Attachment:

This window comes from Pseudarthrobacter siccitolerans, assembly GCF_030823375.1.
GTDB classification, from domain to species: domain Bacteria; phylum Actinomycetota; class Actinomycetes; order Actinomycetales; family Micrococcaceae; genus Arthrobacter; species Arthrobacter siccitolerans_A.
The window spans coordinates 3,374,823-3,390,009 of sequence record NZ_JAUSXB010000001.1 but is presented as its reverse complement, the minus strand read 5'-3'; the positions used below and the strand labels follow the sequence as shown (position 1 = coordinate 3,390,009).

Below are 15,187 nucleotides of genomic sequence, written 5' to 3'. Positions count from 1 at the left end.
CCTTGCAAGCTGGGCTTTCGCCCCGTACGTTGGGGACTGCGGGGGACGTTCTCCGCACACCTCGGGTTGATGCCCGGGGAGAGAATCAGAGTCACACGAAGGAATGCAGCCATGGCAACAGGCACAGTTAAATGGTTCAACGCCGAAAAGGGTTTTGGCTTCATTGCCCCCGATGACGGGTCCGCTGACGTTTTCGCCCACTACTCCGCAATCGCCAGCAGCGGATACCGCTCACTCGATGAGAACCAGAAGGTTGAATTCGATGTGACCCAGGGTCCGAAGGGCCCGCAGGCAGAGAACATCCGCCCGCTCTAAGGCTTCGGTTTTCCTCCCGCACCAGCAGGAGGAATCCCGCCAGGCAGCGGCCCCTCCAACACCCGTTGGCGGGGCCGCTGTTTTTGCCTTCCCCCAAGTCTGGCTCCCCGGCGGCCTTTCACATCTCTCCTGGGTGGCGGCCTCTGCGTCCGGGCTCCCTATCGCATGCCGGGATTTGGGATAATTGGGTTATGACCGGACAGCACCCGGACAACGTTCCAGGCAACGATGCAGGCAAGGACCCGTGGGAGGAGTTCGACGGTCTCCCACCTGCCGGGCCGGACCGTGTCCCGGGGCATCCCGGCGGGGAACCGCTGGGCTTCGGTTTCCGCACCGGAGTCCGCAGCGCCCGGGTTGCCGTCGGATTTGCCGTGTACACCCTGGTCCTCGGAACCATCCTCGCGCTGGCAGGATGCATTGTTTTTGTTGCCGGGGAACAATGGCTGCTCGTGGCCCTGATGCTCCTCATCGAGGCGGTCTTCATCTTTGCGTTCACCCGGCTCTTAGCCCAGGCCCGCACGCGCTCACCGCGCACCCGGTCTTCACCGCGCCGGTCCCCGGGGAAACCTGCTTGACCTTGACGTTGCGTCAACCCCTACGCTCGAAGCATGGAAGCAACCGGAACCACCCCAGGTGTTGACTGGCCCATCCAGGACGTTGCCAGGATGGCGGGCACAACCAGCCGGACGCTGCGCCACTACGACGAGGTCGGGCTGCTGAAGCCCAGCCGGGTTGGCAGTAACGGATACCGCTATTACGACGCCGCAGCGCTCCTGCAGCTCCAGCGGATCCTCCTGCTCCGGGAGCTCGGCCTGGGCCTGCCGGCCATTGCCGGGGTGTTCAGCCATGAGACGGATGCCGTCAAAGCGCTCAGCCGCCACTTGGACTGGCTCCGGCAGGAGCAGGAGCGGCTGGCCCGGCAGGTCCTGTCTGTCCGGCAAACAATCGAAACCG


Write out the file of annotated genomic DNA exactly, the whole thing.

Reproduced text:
This window comes from Pseudarthrobacter siccitolerans, assembly GCF_030823375.1.
GTDB classification, from domain to species: domain Bacteria; phylum Actinomycetota; class Actinomycetes; order Actinomycetales; family Micrococcaceae; genus Arthrobacter; species Arthrobacter siccitolerans_A.
The window spans coordinates 3,374,823-3,390,009 of sequence record NZ_JAUSXB010000001.1 but is presented as its reverse complement, the minus strand read 5'-3'; the positions used below and the strand labels follow the sequence as shown (position 1 = coordinate 3,390,009).

Below are 15,187 nucleotides of genomic sequence, written 5' to 3'. Positions count from 1 at the left end.
CCTTGCAAGCTGGGCTTTCGCCCCGTACGTTGGGGACTGCGGGGGACGTTCTCCGCACACCTCGGGTTGATGCCCGGGGAGAGAATCAGAGTCACACGAAGGAATGCAGCCATGGCAACAGGCACAGTTAAATGGTTCAACGCCGAAAAGGGTTTTGGCTTCATTGCCCCCGATGACGGGTCCGCTGACGTTTTCGCCCACTACTCCGCAATCGCCAGCAGCGGATACCGCTCACTCGATGAGAACCAGAAGGTTGAATTCGATGTGACCCAGGGTCCGAAGGGCCCGCAGGCAGAGAACATCCGCCCGCTCTAAGGCTTCGGTTTTCCTCCCGCACCAGCAGGAGGAATCCCGCCAGGCAGCGGCCCCTCCAACACCCGTTGGCGGGGCCGCTGTTTTTGCCTTCCCCCAAGTCTGGCTCCCCGGCGGCCTTTCACATCTCTCCTGGGTGGCGGCCTCTGCGTCCGGGCTCCCTATCGCATGCCGGGATTTGGGATAATTGGGTTATGACCGGACAGCACCCGGACAACGTTCCAGGCAACGATGCAGGCAAGGACCCGTGGGAGGAGTTCGACGGTCTCCCACCTGCCGGGCCGGACCGTGTCCCGGGGCATCCCGGCGGGGAACCGCTGGGCTTCGGTTTCCGCACCGGAGTCCGCAGCGCCCGGGTTGCCGTCGGATTTGCCGTGTACACCCTGGTCCTCGGAACCATCCTCGCGCTGGCAGGATGCATTGTTTTTGTTGCCGGGGAACAATGGCTGCTCGTGGCCCTGATGCTCCTCATCGAGGCGGTCTTCATCTTTGCGTTCACCCGGCTCTTAGCCCAGGCCCGCACGCGCTCACCGCGCACCCGGTCTTCACCGCGCCGGTCCCCGGGGAAACCTGCTTGACCTTGACGTTGCGTCAACCCCTACGCTCGAAGCATGGAAGCAACCGGAACCACCCCAGGTGTTGACTGGCCCATCCAGGACGTTGCCAGGATGGCGGGCACAACCAGCCGGACGCTGCGCCACTACGACGAGGTCGGGCTGCTGAAGCCCAGCCGGGTTGGCAGTAACGGATACCGCTATTACGACGCCGCAGCGCTCCTGCAGCTCCAGCGGATCCTCCTGCTCCGGGAGCTCGGCCTGGGCCTGCCGGCCATTGCCGGGGTGTTCAGCCATGAGACGGATGCCGTCAAAGCGCTCAGCCGCCACTTGGACTGGCTCCGGCAGGAGCAGGAGCGGCTGGCCCGGCAGGTCCTGTCTGTCCGGCAAACAATCGAAACCG